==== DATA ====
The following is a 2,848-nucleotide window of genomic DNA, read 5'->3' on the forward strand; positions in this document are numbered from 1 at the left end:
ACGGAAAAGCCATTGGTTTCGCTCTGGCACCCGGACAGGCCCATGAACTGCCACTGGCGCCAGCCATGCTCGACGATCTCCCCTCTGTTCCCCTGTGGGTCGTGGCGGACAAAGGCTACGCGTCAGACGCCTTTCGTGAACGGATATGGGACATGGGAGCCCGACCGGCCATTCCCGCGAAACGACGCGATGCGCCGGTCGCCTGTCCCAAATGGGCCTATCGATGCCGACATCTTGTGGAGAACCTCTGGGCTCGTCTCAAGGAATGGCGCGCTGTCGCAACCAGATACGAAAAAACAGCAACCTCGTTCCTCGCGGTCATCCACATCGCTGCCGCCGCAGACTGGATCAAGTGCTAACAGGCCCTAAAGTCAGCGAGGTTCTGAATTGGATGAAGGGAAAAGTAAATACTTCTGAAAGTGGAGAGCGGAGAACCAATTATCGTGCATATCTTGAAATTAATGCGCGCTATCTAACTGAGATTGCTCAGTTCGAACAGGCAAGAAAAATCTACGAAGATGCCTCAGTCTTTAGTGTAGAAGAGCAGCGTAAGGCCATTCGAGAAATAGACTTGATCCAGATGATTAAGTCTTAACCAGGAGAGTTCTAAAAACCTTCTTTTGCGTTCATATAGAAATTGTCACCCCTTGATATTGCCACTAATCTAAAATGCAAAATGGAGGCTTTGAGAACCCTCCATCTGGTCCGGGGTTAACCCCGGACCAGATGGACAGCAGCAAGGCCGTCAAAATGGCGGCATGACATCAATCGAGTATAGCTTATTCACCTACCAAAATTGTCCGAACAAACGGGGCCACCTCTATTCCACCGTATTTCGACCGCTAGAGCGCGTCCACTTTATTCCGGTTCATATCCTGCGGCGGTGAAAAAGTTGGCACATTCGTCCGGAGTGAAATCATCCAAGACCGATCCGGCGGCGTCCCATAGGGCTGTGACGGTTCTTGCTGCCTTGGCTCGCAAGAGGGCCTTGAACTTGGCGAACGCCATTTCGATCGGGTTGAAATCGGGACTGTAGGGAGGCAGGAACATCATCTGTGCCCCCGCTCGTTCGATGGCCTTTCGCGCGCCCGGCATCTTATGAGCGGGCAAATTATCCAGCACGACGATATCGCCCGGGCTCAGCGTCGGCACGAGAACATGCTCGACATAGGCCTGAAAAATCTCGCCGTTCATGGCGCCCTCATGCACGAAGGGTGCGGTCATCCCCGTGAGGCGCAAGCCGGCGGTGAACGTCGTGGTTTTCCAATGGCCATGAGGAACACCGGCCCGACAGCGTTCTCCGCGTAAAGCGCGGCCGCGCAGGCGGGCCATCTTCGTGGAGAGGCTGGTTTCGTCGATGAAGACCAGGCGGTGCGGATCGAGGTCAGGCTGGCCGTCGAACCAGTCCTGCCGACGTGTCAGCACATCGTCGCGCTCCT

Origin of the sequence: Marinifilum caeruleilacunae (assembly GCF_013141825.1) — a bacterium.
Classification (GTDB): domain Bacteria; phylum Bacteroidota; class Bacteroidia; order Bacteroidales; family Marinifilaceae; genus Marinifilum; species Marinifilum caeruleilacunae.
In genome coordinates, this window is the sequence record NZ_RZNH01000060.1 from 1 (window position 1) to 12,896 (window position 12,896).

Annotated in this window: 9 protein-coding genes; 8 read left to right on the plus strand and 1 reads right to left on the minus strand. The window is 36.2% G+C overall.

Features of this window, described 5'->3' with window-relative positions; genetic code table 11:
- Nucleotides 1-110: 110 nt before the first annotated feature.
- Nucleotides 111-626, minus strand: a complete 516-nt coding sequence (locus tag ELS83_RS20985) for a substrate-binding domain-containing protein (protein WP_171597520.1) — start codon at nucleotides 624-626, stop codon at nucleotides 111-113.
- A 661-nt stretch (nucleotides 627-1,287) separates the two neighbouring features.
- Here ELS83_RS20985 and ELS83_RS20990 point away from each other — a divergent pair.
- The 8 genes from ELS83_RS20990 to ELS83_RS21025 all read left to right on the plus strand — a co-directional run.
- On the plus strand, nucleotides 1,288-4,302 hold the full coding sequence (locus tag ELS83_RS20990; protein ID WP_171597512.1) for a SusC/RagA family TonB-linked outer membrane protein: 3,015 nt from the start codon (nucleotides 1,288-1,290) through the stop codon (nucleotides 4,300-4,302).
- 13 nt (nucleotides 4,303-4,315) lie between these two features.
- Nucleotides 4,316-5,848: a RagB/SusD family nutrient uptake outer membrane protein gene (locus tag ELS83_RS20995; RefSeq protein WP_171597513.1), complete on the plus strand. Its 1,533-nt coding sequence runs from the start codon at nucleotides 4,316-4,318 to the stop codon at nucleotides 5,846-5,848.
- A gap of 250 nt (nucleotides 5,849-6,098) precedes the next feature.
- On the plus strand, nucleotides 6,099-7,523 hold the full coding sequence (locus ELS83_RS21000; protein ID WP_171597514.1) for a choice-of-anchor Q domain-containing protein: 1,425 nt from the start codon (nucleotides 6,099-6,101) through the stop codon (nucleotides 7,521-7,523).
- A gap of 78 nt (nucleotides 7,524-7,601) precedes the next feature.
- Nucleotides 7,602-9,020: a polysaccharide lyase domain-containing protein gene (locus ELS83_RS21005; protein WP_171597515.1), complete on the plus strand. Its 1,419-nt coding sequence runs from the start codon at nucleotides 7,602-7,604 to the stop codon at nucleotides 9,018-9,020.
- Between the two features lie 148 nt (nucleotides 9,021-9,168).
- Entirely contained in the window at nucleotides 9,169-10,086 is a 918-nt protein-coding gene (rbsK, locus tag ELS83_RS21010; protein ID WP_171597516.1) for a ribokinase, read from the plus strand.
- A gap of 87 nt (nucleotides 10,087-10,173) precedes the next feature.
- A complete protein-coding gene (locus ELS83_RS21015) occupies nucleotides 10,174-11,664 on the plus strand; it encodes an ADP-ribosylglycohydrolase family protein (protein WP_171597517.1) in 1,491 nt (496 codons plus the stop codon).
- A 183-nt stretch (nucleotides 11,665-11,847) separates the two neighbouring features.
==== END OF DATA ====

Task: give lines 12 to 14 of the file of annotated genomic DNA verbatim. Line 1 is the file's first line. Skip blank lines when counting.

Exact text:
- The 8 genes from ELS83_RS20990 to ELS83_RS21025 all read left to right on the plus strand — a co-directional run.
- On the plus strand, nucleotides 1,288-4,302 hold the full coding sequence (locus tag ELS83_RS20990; protein ID WP_171597512.1) for a SusC/RagA family TonB-linked outer membrane protein: 3,015 nt from the start codon (nucleotides 1,288-1,290) through the stop codon (nucleotides 4,300-4,302).
- 13 nt (nucleotides 4,303-4,315) lie between these two features.